December 2005 Sky from the Keeble Observatory
What were you doing a year ago? The answer is likely something to
do with getting ready for Christmas, Chanukah, or New Year’s
Day. But, what if you were on Mars, asking the same question? The
Martian day (called a “sol”) is longer – 24 hours,
36 minutes – and so is the year. A Martian year is 686.67
days, or 677 sols.
A year ago, Mars time, we saw the landing on opposite hemispheres
of two small robots called Spirit and Opportunity. Spirit’s
first Martian year passed on 20 November, while Opportunity will
celebrate on the 12th of December. These probes were designed to
operate for 90 sols – and they’re both still going strong!
Each has rolled up and down hills, into and out of craters, all
the while taking pictures, testing the chemistry of rock and soil,
and even grinding holes into the rocks to test their interiors.
Opportunity got stuck in a sand dune for a few weeks, while Spirit
climbed several hundred feet to the top of a nearby hill and has
now begun its descent to explore the other side.
Electrical power provided by solar cells has varied with the changing
distance to the Sun as Mars follows its elliptical orbit, and by
accumulated dust on the arrays. But, what Mars gives Mars takes
away. Passing “dust devils” – mini whirlwinds
– have also cleaned the solar arrays several times, restoring
nearly optimum power levels.
What have we learned? The most important findings have been to
confirm that Mars was once much warmer and wetter than we find it
today. The rocks sampled by both probes were formed in water –
Opportunity has even found evidence for wave action in the way the
sediments are deposited, telling us that the water at that site
was at least several feet deep. Recall that we said last month that
Earth was unique in having liquid water. That’s true now,
but Mars was clearly more like Earth in the past – which gives
some hope that, someday, we could find evidence for life having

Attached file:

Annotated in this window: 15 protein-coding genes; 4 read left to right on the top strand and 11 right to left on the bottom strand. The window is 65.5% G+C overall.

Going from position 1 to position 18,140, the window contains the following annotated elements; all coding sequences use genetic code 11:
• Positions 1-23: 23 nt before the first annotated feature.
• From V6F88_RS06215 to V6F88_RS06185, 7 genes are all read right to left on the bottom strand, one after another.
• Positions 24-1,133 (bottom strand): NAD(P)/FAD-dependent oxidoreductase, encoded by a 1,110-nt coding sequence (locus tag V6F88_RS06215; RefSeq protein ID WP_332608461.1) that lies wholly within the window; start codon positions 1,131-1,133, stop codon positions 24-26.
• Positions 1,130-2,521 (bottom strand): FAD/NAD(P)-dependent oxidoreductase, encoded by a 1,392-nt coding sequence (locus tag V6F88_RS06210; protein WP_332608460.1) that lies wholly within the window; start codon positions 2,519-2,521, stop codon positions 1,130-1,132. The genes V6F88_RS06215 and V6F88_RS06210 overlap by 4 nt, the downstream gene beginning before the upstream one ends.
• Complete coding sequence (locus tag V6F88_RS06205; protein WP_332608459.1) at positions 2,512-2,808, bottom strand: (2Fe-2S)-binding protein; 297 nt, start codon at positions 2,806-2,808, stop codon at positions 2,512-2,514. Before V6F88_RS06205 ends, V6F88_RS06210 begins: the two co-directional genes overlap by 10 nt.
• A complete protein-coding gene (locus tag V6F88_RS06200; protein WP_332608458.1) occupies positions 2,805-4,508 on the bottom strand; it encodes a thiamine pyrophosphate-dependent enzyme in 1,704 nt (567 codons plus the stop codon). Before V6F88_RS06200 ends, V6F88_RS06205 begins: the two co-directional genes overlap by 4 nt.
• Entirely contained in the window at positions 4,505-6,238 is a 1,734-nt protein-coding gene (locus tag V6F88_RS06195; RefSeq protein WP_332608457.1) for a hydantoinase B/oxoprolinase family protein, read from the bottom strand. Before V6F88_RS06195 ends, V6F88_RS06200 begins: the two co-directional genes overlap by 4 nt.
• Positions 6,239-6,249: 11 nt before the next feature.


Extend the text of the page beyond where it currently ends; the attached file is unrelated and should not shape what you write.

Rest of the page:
evolves on the fourth planet from the Sun.
A computerized image of the Mars rover has been edited into a rover’s
eye view of the Martian surface. Courtesy of NASA, JPL.
Lunar phases for December: New Moon at 10:01 am, on the 1st; First
Quarter on the 8th, at 4:36 am; Full Moon on the 15th, at 11:15
am; Last Quarter on the 23rd at 2:36 pm; and another New Moon at
10:12 pm on the 30th.
Mercury remains visible just before sunrise, about 12 degrees above
the southeast horizon, but it will settle lower (towards the Sun)
as the month progresses. Jupiter is much brighter, also to the southeast
about 30 degrees above the horizon. It will climb through the month
to almost 40 degrees above the horizon. To the west, Saturn is high
and bright at about 50 degrees.
Sunset finds two bright planets emerging from the twilight. Mars
is obvious and bright red, beginning the month some 20 degrees from
the eastern horizon and climbing to almost 45 degrees by the end
of December. It should remain visible into the early morning, swinging
high and to the south before setting towards the west at about 5:00
am. Venus is still spectacularly bright to the southwest. It will
set a few hours after sunset.
Andromeda (see finder chart in last month’s column) is almost
directly overhead two hours after sunset. The Milky Way divides
the sky roughly from east to west, bowing slightly towards the north.
Just south of zenith, looking out of the plane of the Galaxy, is
a broad open patch of sky, marked by four widely spaced stars forming
the “great square” of the constellation Pegasus. To
the north of zenith is the familiar shape of Cassiopeia, which used
to find Andromeda. To the west, we can now see why Cygnus (the Swan)
is also commonly known as the “northern cross.” The
bright star at the head of the cross (which is the tail of the swan!)
is Deneb. The foot of the cross is marked by Albireo (guess what?
it’s the head of the swan!). Toward the east we see rising
the constellations which will mark prominently the winter sky. As
your eyes settle towards the horizon, you’ll first note the
bright star Aldebaran, marking the eye of the bull in the constellation
Taurus. Just above Aldebaran is the diffuse “Beehive Cluster”
which looks spectacular in binoculars. Below we see the rising shape
of Orion, lying on its side from the more familiar view of later
in the evening. The bright red star at the “shoulder”
is Betelgeuse, the bright blue star at the foot is Rigel.
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